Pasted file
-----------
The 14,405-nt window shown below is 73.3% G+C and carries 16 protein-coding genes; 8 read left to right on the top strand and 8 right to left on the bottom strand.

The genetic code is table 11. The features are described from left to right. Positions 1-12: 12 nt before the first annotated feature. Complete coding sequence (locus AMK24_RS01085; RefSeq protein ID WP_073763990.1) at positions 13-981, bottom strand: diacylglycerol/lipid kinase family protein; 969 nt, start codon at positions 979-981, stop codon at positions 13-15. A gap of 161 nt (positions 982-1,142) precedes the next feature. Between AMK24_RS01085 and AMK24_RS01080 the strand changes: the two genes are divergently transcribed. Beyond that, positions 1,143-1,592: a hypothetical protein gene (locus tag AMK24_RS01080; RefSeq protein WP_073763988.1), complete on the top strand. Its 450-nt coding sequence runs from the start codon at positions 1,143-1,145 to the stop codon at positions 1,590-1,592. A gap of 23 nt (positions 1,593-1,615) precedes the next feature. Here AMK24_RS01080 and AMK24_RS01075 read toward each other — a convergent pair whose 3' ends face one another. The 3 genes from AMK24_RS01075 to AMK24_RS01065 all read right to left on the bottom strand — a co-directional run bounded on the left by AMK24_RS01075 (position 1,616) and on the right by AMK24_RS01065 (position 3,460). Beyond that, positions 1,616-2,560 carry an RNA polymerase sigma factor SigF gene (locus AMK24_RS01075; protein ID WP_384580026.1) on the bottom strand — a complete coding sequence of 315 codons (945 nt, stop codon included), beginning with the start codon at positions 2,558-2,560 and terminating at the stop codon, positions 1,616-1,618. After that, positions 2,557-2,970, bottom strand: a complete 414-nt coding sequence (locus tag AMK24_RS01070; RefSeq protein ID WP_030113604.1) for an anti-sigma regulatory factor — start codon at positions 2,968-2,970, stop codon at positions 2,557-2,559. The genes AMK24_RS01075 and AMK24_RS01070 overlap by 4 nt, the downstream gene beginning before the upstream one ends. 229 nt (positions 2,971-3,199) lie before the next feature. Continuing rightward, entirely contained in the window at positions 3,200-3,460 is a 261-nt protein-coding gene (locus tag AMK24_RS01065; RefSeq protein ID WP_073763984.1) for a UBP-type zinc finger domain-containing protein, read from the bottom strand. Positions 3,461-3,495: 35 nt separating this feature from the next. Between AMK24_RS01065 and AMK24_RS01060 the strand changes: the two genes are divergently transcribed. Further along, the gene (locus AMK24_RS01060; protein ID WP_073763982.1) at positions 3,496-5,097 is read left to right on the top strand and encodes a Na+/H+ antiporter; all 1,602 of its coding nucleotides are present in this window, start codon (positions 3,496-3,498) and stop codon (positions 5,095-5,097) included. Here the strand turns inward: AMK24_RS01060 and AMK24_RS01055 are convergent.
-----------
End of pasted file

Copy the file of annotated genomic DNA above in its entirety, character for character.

The 14,405-nt window shown below is 73.3% G+C and carries 16 protein-coding genes; 8 read left to right on the top strand and 8 right to left on the bottom strand.

The genetic code is table 11. The features are described from left to right. Positions 1-12: 12 nt before the first annotated feature. Complete coding sequence (locus AMK24_RS01085; RefSeq protein ID WP_073763990.1) at positions 13-981, bottom strand: diacylglycerol/lipid kinase family protein; 969 nt, start codon at positions 979-981, stop codon at positions 13-15. A gap of 161 nt (positions 982-1,142) precedes the next feature. Between AMK24_RS01085 and AMK24_RS01080 the strand changes: the two genes are divergently transcribed. Beyond that, positions 1,143-1,592: a hypothetical protein gene (locus tag AMK24_RS01080; RefSeq protein WP_073763988.1), complete on the top strand. Its 450-nt coding sequence runs from the start codon at positions 1,143-1,145 to the stop codon at positions 1,590-1,592. A gap of 23 nt (positions 1,593-1,615) precedes the next feature. Here AMK24_RS01080 and AMK24_RS01075 read toward each other — a convergent pair whose 3' ends face one another. The 3 genes from AMK24_RS01075 to AMK24_RS01065 all read right to left on the bottom strand — a co-directional run bounded on the left by AMK24_RS01075 (position 1,616) and on the right by AMK24_RS01065 (position 3,460). Beyond that, positions 1,616-2,560 carry an RNA polymerase sigma factor SigF gene (locus AMK24_RS01075; protein ID WP_384580026.1) on the bottom strand — a complete coding sequence of 315 codons (945 nt, stop codon included), beginning with the start codon at positions 2,558-2,560 and terminating at the stop codon, positions 1,616-1,618. After that, positions 2,557-2,970, bottom strand: a complete 414-nt coding sequence (locus tag AMK24_RS01070; RefSeq protein ID WP_030113604.1) for an anti-sigma regulatory factor — start codon at positions 2,968-2,970, stop codon at positions 2,557-2,559. The genes AMK24_RS01075 and AMK24_RS01070 overlap by 4 nt, the downstream gene beginning before the upstream one ends. 229 nt (positions 2,971-3,199) lie before the next feature. Continuing rightward, entirely contained in the window at positions 3,200-3,460 is a 261-nt protein-coding gene (locus tag AMK24_RS01065; RefSeq protein ID WP_073763984.1) for a UBP-type zinc finger domain-containing protein, read from the bottom strand. Positions 3,461-3,495: 35 nt separating this feature from the next. Between AMK24_RS01065 and AMK24_RS01060 the strand changes: the two genes are divergently transcribed. Further along, the gene (locus AMK24_RS01060; protein ID WP_073763982.1) at positions 3,496-5,097 is read left to right on the top strand and encodes a Na+/H+ antiporter; all 1,602 of its coding nucleotides are present in this window, start codon (positions 3,496-3,498) and stop codon (positions 5,095-5,097) included. Here the strand turns inward: AMK24_RS01060 and AMK24_RS01055 are convergent.